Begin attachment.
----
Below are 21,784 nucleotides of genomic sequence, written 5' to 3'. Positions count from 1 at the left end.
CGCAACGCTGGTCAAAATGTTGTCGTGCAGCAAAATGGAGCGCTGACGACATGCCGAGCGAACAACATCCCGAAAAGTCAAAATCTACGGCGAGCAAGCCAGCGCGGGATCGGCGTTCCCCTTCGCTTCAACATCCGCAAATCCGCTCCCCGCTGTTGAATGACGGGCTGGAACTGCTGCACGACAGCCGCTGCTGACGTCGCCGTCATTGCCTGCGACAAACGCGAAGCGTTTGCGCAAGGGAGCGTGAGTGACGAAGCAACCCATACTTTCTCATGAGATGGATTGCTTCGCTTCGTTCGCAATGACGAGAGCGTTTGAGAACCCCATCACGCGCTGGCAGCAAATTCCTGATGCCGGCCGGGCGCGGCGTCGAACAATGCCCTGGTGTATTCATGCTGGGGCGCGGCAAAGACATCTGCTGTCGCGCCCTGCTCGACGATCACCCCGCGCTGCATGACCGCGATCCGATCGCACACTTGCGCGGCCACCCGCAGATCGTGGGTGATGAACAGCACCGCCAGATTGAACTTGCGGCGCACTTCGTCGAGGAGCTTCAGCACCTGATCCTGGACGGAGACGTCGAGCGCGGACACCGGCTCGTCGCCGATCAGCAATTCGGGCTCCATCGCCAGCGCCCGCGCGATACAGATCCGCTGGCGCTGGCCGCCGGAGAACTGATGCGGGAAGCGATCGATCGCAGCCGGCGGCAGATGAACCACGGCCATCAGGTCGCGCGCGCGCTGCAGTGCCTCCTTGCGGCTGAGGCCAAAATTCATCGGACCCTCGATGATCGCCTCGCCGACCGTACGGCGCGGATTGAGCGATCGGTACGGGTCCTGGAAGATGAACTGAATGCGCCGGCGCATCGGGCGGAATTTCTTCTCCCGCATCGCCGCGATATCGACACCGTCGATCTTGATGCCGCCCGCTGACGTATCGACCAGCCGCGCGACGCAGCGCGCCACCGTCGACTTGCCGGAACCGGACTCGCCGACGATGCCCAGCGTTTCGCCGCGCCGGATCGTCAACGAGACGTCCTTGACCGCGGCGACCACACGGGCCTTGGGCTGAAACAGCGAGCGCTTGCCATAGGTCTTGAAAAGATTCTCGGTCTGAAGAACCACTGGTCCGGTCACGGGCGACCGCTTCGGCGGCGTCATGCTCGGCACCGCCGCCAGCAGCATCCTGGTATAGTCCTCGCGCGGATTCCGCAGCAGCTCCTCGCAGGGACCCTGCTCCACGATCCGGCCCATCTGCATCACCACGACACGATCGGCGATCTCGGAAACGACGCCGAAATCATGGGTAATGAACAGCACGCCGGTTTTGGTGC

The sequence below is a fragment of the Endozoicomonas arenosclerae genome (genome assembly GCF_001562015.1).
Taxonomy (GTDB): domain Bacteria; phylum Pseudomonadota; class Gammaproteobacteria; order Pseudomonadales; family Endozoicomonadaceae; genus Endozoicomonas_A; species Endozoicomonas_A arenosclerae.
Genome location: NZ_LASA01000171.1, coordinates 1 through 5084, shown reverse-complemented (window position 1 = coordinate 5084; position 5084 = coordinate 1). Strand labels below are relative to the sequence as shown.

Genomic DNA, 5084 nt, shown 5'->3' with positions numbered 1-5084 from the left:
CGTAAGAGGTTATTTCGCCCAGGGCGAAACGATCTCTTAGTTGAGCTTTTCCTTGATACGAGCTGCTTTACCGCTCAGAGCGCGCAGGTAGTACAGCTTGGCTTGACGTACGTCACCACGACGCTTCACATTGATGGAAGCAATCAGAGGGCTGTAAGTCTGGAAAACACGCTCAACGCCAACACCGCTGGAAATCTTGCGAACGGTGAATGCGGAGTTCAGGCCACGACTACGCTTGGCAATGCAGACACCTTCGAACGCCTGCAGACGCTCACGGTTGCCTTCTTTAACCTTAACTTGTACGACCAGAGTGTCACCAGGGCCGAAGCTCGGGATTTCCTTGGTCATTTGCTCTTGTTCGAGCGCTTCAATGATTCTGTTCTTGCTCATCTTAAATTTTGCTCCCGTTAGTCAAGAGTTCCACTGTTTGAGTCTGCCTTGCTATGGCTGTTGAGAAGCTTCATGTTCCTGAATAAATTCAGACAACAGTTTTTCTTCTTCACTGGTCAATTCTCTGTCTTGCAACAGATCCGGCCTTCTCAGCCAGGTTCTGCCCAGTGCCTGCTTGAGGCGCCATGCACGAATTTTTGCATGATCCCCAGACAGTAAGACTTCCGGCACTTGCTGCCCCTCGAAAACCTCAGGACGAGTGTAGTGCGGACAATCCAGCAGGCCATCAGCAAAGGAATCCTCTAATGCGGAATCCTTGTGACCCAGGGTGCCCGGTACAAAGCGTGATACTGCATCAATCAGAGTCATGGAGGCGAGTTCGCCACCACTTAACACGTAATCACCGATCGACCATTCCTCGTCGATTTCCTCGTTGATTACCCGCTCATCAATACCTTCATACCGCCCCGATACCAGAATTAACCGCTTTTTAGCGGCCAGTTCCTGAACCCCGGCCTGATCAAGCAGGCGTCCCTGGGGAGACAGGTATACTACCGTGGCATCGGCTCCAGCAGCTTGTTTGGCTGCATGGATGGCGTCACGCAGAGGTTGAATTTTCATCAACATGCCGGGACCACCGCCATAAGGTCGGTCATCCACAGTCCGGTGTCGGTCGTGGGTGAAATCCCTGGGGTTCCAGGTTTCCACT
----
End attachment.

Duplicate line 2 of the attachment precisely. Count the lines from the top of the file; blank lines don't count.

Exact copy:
CGCAACGCTGGTCAAAATGTTGTCGTGCAGCAAAATGGAGCGCTGACGACATGCCGAGCGAACAACATCCCGAAAAGTCAAAATCTACGGCGAGCAAGCCAGCGCGGGATCGGCGTTCCCCTTCGCTTCAACATCCGCAAATCCGCTCCCCGCTGTTGAATGACGGGCTGGAACTGCTGCACGACAGCCGCTGCTGACGTCGCCGTCATTGCCTGCGACAAACGCGAAGCGTTTGCGCAAGGGAGCGTGAGTGACGAAGCAACCCATACTTTCTCATGAGATGGATTGCTTCGCTTCGTTCGCAATGACGAGAGCGTTTGAGAACCCCATCACGCGCTGGCAGCAAATTCCTGATGCCGGCCGGGCGCGGCGTCGAACAATGCCCTGGTGTATTCATGCTGGGGCGCGGCAAAGACATCTGCTGTCGCGCCCTGCTCGACGATCACCCCGCGCTGCATGACCGCGATCCGATCGCACACTTGCGCGGCCACCCGCAGATCGTGGGTGATGAACAGCACCGCCAGATTGAACTTGCGGCGCACTTCGTCGAGGAGCTTCAGCACCTGATCCTGGACGGAGACGTCGAGCGCGGACACCGGCTCGTCGCCGATCAGCAATTCGGGCTCCATCGCCAGCGCCCGCGCGATACAGATCCGCTGGCGCTGGCCGCCGGAGAACTGATGCGGGAAGCGATCGATCGCAGCCGGCGGCAGATGAACCACGGCCATCAGGTCGCGCGCGCGCTGCAGTGCCTCCTTGCGGCTGAGGCCAAAATTCATCGGACCCTCGATGATCGCCTCGCCGACCGTACGGCGCGGATTGAGCGATCGGTACGGGTCCTGGAAGATGAACTGAATGCGCCGGCGCATCGGGCGGAATTTCTTCTCCCGCATCGCCGCGATATCGACACCGTCGATCTTGATGCCGCCCGCTGACGTATCGACCAGCCGCGCGACGCAGCGCGCCACCGTCGACTTGCCGGAACCGGACTCGCCGACGATGCCCAGCGTTTCGCCGCGCCGGATCGTCAACGAGACGTCCTTGACCGCGGCGACCACACGGGCCTTGGGCTGAAACAGCGAGCGCTTGCCATAGGTCTTGAAAAGATTCTCGGTCTGAAGAACCACTGGTCCGGTCACGGGCGACCGCTTCGGCGGCGTCATGCTCGGCACCGCCGCCAGCAGCATCCTGGTATAGTCCTCGCGCGGATTCCGCAGCAGCTCCTCGCAGGGACCCTGCTCCACGATCCGGCCCATCTGCATCACCACGACACGATCGGCGATCTCGGAAACGACGCCGAAATCATGGGTAATGAACAGCACGCCGGTTTTGGTGC